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Should You Pity the Penny?
Are the poor penny’s days numbered? This Q&A with PNC’s Karen Morgan covers this copper-plated conundrum.
We’ve all seen the stories predicting the demise of the one-cent coin. Just recently, it was reported that producing the penny cost the U.S. Mint $69 million in 2017. Chief among the list of complaints is it costs the government more to make a penny than it’s worth, and pennies aren’t used that much anymore. We asked PNC’s Karen Morgan, vice president of cash services, about the not-so-clear fate of the poor, pitiful penny.
PNC Point of View: How much does it cost to produce the penny?
Karen Morgan: The one-cent coin is comprised of 2.5% copper and the rest is zinc. The price of copper has increased fourfold in the last 15 years, in part due to an increase in demand for the material used for electrical wiring in cars and other technology products. And the price of zinc has increased threefold in the same timeframe, which means the penny costs the U.S. 1.8 cents to produce.
POV: Why don’t people melt the penny and sell it for its material?
KM: It is illegal. Destroying U.S. currency of any kind is considered “defacing government property.” In 2007, The U.S. Mint slapped a steep price tag on melting coins: violators can now be punished with up to a $10,000 fine and five years in prison.
POV: How would things change if we got rid of the penny?
KM: Likely the biggest change consumers would notice is prices rounded up to 5 cent intervals. Some organizations have already moved to banish the penny on a small scale. For example, the U.S. Army and U.S. Air Force already have prohibited use of the penny in its exchange stores overseas because they are too burdensome and expensive to transport.
POV: Why does the government continue to produce something that loses money?
KM: Pennies are expensive to produce, but bills, quarters and dimes are still cheaper to produce than they’re worth, which combined with the other commemorative items the Mint sells, makes up for the loss. That said, the federal government occasionally asks people to turn in their penny collections and piggy bank stashes to save the country money.
POV: What is the fate of the penny?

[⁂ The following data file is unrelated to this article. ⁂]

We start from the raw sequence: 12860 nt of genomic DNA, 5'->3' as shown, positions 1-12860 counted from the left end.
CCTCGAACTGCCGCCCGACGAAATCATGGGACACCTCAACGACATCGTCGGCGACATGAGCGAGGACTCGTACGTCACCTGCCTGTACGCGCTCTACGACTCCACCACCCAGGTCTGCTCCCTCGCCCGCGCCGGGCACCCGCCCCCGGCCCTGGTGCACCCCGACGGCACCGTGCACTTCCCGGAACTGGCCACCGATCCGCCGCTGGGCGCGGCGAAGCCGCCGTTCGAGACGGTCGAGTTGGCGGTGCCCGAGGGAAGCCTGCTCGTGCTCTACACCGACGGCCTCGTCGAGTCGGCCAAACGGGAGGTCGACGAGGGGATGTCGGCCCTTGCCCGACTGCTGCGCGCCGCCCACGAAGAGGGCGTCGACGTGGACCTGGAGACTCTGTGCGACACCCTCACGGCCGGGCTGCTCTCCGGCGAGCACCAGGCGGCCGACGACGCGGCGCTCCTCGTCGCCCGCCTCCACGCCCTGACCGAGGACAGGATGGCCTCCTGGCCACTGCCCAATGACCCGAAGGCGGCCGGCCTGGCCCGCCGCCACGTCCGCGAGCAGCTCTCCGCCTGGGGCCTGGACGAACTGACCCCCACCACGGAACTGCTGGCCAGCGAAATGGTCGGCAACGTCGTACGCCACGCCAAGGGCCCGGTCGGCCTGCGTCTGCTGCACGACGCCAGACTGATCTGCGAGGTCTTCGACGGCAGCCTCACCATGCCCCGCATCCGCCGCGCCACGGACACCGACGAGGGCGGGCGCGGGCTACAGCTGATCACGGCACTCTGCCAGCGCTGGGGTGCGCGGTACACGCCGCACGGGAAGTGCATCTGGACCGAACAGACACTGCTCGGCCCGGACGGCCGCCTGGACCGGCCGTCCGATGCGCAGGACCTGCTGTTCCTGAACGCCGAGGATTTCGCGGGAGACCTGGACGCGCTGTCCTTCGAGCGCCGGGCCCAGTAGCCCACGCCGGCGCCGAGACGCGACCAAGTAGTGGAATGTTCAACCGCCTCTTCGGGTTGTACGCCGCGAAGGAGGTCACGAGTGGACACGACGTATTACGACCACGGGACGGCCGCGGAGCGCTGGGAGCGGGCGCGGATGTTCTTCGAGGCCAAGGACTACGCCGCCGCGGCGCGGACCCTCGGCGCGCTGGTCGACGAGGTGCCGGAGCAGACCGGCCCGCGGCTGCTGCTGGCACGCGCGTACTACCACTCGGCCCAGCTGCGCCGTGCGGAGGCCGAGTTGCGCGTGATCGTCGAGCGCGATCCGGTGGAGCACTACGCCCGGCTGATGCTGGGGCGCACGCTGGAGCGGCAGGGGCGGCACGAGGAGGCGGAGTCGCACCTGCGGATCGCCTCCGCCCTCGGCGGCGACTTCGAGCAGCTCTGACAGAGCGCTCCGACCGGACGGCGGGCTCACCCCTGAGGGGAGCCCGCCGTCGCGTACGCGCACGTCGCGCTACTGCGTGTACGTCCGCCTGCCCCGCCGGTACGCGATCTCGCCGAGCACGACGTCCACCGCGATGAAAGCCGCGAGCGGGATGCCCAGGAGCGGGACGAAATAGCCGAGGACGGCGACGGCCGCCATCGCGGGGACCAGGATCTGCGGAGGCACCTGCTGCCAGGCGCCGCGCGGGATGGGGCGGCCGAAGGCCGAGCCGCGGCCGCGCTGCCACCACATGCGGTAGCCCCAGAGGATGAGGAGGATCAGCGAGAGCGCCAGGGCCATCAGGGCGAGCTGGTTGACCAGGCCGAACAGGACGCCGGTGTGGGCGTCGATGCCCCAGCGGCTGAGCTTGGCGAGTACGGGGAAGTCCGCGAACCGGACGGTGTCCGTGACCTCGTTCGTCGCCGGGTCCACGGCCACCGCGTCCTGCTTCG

KM: It’s not likely the penny will go away any time soon. That’s mostly because it would require an Act of Congress to get rid of any denomination of currency, and there’s not much pressure on current leaders to do so. Like it or not, at least for now, our copper companion is safe.
Have spare pennies? Roll them up and deposit them at your nearest branch »
Karen Morgan is vice president of cash services at PNC.
Did you know the nickel is also more expensive to produce than it’s worth? The 5 cent coin costs a total of 7 cents to produce and distribute.
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Important Legal Disclosures and Information
1. 2017 Annual Report, U.S. Mint, 2018
2. Lincoln Penny (One-Cent Coin), U.S. Mint, April 2017
3. Release: United States Mint Limits Exportation & Melting of Coins, U.S. Mint, 2007
5. Notice to Assignment Editors: June Is Penny Redemption Month, U.S. Mint, June 1974
These articles are for general information purposes only and are not intended to provide legal, tax, accounting or financial advice. PNC urges its customers to do independent research and to consult with financial and legal professionals before making any financial decisions.
This site may provide reference to Internet sites as a convenience to our readers. While PNC endeavors to provide resources that are reputable and safe, we cannot be held responsible for the information, products or services obtained on such sites and will not be liable for any damages arising from your access to such sites. The content, accuracy, opinions expressed and links provided by these resources are not investigated, verified, monitored or endorsed by PNC.
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